I'm not sure who did this, but it's from Italy. ("Scacchi" is not the animator's name: it's the Italian word for chess.)
Thursday, March 31, 2011
Publisher: Blue Orange
Time: 10-20 minutes
Bendominoes are dominoes.... that bend!
You probably already figured out that much, but what does it mean? Isn't reinventing dominoes kind of like reinventing the wheel? Isn't a domino just fine the way it is?
Why, yes--yes it is. But Bendomino takes a familiar favorite and adds a twist. (I'm so sorry I just wrote that.)
Dominoes have been around for at least 3500 years, and have spawned countless games based on their simple design. They replicate the roll of two dice in a single rectangular playing piece, but with the addition of a null (blank) face. Most commonly, you play by matching the number of pips (valued 0 to 6) on a domino in your hand to one in play on the table. It's a simple construct that allows for many drawing, placement, and scoring variations.
Bendomino adds a unique new element by giving each domino a 90-degree bend. Thus, four dominoes placed end-to-end form not a single line, but a circle.
This adds a new aspect to the game by altering not only the placement possibilities, but the strategic play. A bendomino may be placed in such a way that the game layout is either open or closed. An open placement means that the next player can place a domino facing in either direction. A closed placement means that a player is limited to placing his domino only in one direction.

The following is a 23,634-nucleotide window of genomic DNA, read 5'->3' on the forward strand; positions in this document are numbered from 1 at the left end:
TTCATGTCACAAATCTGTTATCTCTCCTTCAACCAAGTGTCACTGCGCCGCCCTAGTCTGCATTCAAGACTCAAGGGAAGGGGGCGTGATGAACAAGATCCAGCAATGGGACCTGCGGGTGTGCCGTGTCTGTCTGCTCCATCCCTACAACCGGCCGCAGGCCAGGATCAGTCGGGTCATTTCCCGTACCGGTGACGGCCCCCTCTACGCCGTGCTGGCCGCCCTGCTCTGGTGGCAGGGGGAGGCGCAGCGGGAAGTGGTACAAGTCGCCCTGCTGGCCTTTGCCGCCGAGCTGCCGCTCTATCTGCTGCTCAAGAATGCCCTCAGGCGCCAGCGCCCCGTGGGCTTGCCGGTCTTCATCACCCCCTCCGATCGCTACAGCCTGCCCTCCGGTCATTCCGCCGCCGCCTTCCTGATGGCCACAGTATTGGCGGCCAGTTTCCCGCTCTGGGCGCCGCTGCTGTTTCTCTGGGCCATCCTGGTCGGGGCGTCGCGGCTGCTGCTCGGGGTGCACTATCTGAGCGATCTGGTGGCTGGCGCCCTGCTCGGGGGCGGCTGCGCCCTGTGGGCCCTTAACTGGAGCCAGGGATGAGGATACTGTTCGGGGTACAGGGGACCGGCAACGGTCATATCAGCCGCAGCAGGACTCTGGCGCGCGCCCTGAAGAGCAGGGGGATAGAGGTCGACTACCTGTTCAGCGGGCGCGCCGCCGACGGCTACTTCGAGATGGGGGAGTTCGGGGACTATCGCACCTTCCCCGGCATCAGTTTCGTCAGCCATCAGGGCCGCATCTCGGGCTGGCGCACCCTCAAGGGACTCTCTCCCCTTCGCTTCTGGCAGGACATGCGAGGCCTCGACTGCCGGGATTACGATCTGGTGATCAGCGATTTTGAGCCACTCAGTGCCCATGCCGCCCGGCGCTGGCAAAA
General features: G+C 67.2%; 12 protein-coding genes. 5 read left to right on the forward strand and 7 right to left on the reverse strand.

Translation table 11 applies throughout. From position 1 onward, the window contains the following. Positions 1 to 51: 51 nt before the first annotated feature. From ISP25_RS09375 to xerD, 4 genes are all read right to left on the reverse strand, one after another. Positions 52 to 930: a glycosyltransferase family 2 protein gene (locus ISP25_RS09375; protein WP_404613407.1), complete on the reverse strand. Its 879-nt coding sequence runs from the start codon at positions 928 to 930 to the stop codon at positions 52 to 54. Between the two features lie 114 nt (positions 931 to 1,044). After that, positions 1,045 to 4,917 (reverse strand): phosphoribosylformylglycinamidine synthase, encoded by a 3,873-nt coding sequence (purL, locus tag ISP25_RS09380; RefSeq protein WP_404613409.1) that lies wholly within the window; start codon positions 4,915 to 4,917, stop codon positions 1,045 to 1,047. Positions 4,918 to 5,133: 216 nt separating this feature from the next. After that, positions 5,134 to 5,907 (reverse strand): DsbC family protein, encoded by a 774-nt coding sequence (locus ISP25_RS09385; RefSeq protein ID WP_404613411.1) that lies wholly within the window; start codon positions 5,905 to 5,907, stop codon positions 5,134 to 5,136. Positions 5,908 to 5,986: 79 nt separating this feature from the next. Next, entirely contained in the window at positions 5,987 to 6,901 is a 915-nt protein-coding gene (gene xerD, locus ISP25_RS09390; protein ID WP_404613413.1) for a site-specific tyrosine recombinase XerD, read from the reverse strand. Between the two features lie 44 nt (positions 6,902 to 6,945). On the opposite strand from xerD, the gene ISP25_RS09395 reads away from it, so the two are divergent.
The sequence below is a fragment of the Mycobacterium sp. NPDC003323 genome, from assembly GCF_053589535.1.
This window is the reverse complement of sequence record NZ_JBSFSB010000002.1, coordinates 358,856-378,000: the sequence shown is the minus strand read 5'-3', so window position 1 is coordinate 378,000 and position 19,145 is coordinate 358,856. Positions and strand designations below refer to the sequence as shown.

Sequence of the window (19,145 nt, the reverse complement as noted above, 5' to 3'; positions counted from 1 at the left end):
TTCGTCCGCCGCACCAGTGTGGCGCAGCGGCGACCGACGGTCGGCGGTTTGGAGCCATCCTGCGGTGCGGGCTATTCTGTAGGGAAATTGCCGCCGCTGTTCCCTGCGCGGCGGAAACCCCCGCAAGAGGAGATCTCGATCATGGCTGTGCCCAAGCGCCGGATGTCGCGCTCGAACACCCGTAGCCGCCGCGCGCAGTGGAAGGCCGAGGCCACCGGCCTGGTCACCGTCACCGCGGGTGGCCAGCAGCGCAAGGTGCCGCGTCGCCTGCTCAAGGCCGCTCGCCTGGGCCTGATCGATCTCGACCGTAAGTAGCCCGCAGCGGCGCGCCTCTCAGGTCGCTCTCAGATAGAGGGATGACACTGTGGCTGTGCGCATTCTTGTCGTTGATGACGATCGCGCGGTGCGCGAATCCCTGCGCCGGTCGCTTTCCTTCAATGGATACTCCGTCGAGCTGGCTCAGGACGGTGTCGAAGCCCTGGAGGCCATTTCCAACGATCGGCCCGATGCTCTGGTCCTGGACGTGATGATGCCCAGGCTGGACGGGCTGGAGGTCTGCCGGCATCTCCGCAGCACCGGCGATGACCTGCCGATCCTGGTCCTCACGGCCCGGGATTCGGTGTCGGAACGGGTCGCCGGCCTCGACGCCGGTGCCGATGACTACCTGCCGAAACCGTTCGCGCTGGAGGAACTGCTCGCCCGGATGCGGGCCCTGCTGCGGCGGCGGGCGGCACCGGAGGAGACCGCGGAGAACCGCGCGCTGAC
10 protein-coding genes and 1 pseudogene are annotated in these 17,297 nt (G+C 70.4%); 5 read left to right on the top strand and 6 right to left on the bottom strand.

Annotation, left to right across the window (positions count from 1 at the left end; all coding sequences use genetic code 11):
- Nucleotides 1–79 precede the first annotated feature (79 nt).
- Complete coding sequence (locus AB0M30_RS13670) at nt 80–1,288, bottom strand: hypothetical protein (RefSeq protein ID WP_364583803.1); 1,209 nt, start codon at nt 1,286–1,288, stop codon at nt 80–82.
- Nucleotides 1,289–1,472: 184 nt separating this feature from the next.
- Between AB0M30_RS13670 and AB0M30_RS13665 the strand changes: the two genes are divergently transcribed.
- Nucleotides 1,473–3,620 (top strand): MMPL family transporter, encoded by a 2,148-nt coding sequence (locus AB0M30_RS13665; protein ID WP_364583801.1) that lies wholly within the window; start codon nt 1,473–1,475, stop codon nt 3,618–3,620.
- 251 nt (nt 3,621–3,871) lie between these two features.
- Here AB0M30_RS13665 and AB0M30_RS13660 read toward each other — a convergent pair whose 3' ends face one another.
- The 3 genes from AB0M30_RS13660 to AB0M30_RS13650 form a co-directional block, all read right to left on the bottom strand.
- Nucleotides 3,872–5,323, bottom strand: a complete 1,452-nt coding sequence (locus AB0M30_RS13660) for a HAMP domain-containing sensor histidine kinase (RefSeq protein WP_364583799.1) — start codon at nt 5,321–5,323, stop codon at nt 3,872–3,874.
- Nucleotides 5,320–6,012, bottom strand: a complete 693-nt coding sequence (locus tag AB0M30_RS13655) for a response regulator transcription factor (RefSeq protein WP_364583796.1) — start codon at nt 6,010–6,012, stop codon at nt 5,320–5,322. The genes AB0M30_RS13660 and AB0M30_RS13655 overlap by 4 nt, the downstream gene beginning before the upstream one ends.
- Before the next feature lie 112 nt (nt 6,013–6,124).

The result is a more tactical and potentially aggressive game, with each player making decisions that can thwart an opponent while leaving an opening for himself. The resulting domino layout (known as the "line of play") becomes a single snaking track with openings limited to one of two ends. You can't use spinners (doubles placed crosswise) to alter the direction of the layout and open up new lines. You have to rely on strategic placement of the curves to change the direction. It's even possible to close off one end of a board entirely, potentially shutting down an opponent so you can play out your hand at the other end.
The game come in large curved tin. (A little too large and a little too curved for my tastes, but it's nicely made.) The pieces are solid and heavy, with colored pips for faster identification. It's a sturdy, well-made game that will hold up to years of play.
The instructions contain a few drawing and scoring variants, but this is a fairly simple game to understand and play. It can be learned in about 30 seconds, but provides an interesting and fun new way to play dominoes. If you don't like dominoes, this isn't going to change your mind. But if you enjoy tile placement and are looking for an fresh variant on a familiar family game, then Bendomino is a great pick.
Sunday, March 27, 2011
This is a pretty slick demo of the 3DS, and shows just how mainstream electronic entertainment has become. I mean, really: Reggie Fils-Amie on Late Night television? That's just weird.
Ever find yourself needing a quick map for that quest or battle you’re about to play? Look no further than Dave’s Mapper, a quick browser applet that creates instant maps for adventuring. The maps can be customized a bit by swapping and rotating tiles, but it’s not a full featured map editor. Its appeal lies mainly in its ability to quickly create a random location. It accomplishes this with tiles that that will almost always fit together no matter how you spin or place them. Find it at davesmapper.com.